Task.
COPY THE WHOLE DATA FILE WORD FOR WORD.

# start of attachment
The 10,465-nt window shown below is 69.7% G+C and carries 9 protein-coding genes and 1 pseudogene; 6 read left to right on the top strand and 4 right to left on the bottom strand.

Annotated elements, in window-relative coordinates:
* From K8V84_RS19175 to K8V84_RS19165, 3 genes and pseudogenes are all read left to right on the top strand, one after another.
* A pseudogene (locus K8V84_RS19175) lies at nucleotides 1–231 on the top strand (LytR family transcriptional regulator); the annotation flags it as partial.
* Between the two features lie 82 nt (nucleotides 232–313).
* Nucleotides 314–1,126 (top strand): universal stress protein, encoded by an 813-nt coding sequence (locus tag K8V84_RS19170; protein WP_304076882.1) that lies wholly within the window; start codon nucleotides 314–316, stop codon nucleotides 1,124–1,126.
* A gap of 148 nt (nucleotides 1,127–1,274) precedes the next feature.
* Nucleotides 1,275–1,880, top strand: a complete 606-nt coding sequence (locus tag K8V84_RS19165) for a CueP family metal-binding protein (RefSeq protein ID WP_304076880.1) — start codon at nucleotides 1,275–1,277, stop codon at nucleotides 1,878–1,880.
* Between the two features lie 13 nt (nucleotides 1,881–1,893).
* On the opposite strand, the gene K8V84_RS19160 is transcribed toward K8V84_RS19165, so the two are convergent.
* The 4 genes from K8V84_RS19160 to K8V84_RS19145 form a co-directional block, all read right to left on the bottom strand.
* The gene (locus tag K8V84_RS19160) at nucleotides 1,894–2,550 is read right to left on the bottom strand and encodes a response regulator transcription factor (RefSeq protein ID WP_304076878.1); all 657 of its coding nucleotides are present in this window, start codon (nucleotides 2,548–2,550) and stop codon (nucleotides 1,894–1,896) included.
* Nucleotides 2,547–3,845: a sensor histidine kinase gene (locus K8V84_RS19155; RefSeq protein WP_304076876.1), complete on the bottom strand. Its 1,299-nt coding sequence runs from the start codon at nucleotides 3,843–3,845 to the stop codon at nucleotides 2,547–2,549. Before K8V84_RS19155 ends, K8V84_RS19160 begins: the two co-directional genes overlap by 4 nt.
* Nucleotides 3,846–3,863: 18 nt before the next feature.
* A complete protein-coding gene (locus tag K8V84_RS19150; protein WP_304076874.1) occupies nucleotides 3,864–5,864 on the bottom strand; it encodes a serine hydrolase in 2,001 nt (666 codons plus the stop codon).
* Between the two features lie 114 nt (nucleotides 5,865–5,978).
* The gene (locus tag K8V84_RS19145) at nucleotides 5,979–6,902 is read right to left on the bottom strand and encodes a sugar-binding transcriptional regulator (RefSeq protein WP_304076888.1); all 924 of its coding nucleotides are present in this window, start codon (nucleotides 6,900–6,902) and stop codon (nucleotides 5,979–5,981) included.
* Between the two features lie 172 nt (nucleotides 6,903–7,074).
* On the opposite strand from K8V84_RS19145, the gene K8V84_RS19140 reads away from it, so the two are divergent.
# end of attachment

The 10,465-nt window shown below is 69.7% G+C and carries 9 protein-coding genes and 1 pseudogene; 6 read left to right on the top strand and 4 right to left on the bottom strand.

Annotated elements, in window-relative coordinates:
* From K8V84_RS19175 to K8V84_RS19165, 3 genes and pseudogenes are all read left to right on the top strand, one after another.
* A pseudogene (locus K8V84_RS19175) lies at nucleotides 1–231 on the top strand (LytR family transcriptional regulator); the annotation flags it as partial.
* Between the two features lie 82 nt (nucleotides 232–313).
* Nucleotides 314–1,126 (top strand): universal stress protein, encoded by an 813-nt coding sequence (locus tag K8V84_RS19170; protein WP_304076882.1) that lies wholly within the window; start codon nucleotides 314–316, stop codon nucleotides 1,124–1,126.
* A gap of 148 nt (nucleotides 1,127–1,274) precedes the next feature.
* Nucleotides 1,275–1,880, top strand: a complete 606-nt coding sequence (locus tag K8V84_RS19165) for a CueP family metal-binding protein (RefSeq protein ID WP_304076880.1) — start codon at nucleotides 1,275–1,277, stop codon at nucleotides 1,878–1,880.
* Between the two features lie 13 nt (nucleotides 1,881–1,893).
* On the opposite strand, the gene K8V84_RS19160 is transcribed toward K8V84_RS19165, so the two are convergent.
* The 4 genes from K8V84_RS19160 to K8V84_RS19145 form a co-directional block, all read right to left on the bottom strand.
* The gene (locus tag K8V84_RS19160) at nucleotides 1,894–2,550 is read right to left on the bottom strand and encodes a response regulator transcription factor (RefSeq protein ID WP_304076878.1); all 657 of its coding nucleotides are present in this window, start codon (nucleotides 2,548–2,550) and stop codon (nucleotides 1,894–1,896) included.
* Nucleotides 2,547–3,845: a sensor histidine kinase gene (locus K8V84_RS19155; RefSeq protein WP_304076876.1), complete on the bottom strand. Its 1,299-nt coding sequence runs from the start codon at nucleotides 3,843–3,845 to the stop codon at nucleotides 2,547–2,549. Before K8V84_RS19155 ends, K8V84_RS19160 begins: the two co-directional genes overlap by 4 nt.
* Nucleotides 3,846–3,863: 18 nt before the next feature.
* A complete protein-coding gene (locus tag K8V84_RS19150; protein WP_304076874.1) occupies nucleotides 3,864–5,864 on the bottom strand; it encodes a serine hydrolase in 2,001 nt (666 codons plus the stop codon).
* Between the two features lie 114 nt (nucleotides 5,865–5,978).
* The gene (locus tag K8V84_RS19145) at nucleotides 5,979–6,902 is read right to left on the bottom strand and encodes a sugar-binding transcriptional regulator (RefSeq protein WP_304076888.1); all 924 of its coding nucleotides are present in this window, start codon (nucleotides 6,900–6,902) and stop codon (nucleotides 5,979–5,981) included.
* Between the two features lie 172 nt (nucleotides 6,903–7,074).
* On the opposite strand from K8V84_RS19145, the gene K8V84_RS19140 reads away from it, so the two are divergent.